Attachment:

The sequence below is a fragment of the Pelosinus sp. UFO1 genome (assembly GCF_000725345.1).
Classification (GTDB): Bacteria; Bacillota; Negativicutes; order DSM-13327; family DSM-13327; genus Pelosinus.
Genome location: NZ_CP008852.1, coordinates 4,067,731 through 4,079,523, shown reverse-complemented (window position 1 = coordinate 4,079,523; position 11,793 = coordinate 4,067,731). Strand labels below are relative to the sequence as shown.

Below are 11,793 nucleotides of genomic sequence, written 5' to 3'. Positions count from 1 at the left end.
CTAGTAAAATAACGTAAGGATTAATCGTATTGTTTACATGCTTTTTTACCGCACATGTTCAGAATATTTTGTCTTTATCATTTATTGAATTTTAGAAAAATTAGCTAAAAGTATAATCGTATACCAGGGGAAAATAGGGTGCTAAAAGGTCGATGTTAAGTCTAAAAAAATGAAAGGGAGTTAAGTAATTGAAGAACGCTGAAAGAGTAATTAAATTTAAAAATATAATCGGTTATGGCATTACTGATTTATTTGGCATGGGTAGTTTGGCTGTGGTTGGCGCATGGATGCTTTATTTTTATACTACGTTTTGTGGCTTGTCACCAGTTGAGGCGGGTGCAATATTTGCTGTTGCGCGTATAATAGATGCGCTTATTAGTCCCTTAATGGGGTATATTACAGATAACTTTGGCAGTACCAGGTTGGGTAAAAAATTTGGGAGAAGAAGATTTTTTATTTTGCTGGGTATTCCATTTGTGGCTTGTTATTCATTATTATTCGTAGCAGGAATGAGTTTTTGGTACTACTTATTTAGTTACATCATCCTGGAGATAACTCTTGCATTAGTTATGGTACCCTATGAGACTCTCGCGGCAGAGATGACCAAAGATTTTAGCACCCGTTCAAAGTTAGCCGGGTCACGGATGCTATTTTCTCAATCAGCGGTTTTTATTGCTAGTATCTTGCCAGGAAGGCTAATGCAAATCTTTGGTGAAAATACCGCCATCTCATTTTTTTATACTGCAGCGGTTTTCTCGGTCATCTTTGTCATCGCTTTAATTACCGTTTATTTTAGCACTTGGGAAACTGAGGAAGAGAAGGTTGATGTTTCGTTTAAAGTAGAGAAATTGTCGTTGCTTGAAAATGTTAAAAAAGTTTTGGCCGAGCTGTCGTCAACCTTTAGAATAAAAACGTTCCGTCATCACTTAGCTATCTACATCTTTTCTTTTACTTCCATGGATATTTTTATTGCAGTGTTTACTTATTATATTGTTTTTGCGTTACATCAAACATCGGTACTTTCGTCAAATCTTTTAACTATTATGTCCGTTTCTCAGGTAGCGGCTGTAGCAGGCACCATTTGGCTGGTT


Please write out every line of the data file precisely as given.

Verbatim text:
The sequence below is a fragment of the Pelosinus sp. UFO1 genome (assembly GCF_000725345.1).
Classification (GTDB): Bacteria; Bacillota; Negativicutes; order DSM-13327; family DSM-13327; genus Pelosinus.
Genome location: NZ_CP008852.1, coordinates 4,067,731 through 4,079,523, shown reverse-complemented (window position 1 = coordinate 4,079,523; position 11,793 = coordinate 4,067,731). Strand labels below are relative to the sequence as shown.

Below are 11,793 nucleotides of genomic sequence, written 5' to 3'. Positions count from 1 at the left end.
CTAGTAAAATAACGTAAGGATTAATCGTATTGTTTACATGCTTTTTTACCGCACATGTTCAGAATATTTTGTCTTTATCATTTATTGAATTTTAGAAAAATTAGCTAAAAGTATAATCGTATACCAGGGGAAAATAGGGTGCTAAAAGGTCGATGTTAAGTCTAAAAAAATGAAAGGGAGTTAAGTAATTGAAGAACGCTGAAAGAGTAATTAAATTTAAAAATATAATCGGTTATGGCATTACTGATTTATTTGGCATGGGTAGTTTGGCTGTGGTTGGCGCATGGATGCTTTATTTTTATACTACGTTTTGTGGCTTGTCACCAGTTGAGGCGGGTGCAATATTTGCTGTTGCGCGTATAATAGATGCGCTTATTAGTCCCTTAATGGGGTATATTACAGATAACTTTGGCAGTACCAGGTTGGGTAAAAAATTTGGGAGAAGAAGATTTTTTATTTTGCTGGGTATTCCATTTGTGGCTTGTTATTCATTATTATTCGTAGCAGGAATGAGTTTTTGGTACTACTTATTTAGTTACATCATCCTGGAGATAACTCTTGCATTAGTTATGGTACCCTATGAGACTCTCGCGGCAGAGATGACCAAAGATTTTAGCACCCGTTCAAAGTTAGCCGGGTCACGGATGCTATTTTCTCAATCAGCGGTTTTTATTGCTAGTATCTTGCCAGGAAGGCTAATGCAAATCTTTGGTGAAAATACCGCCATCTCATTTTTTTATACTGCAGCGGTTTTCTCGGTCATCTTTGTCATCGCTTTAATTACCGTTTATTTTAGCACTTGGGAAACTGAGGAAGAGAAGGTTGATGTTTCGTTTAAAGTAGAGAAATTGTCGTTGCTTGAAAATGTTAAAAAAGTTTTGGCCGAGCTGTCGTCAACCTTTAGAATAAAAACGTTCCGTCATCACTTAGCTATCTACATCTTTTCTTTTACTTCCATGGATATTTTTATTGCAGTGTTTACTTATTATATTGTTTTTGCGTTACATCAAACATCGGTACTTTCGTCAAATCTTTTAACTATTATGTCCGTTTCTCAGGTAGCGGCTGTAGCAGGCACCATTTGGCTGGTT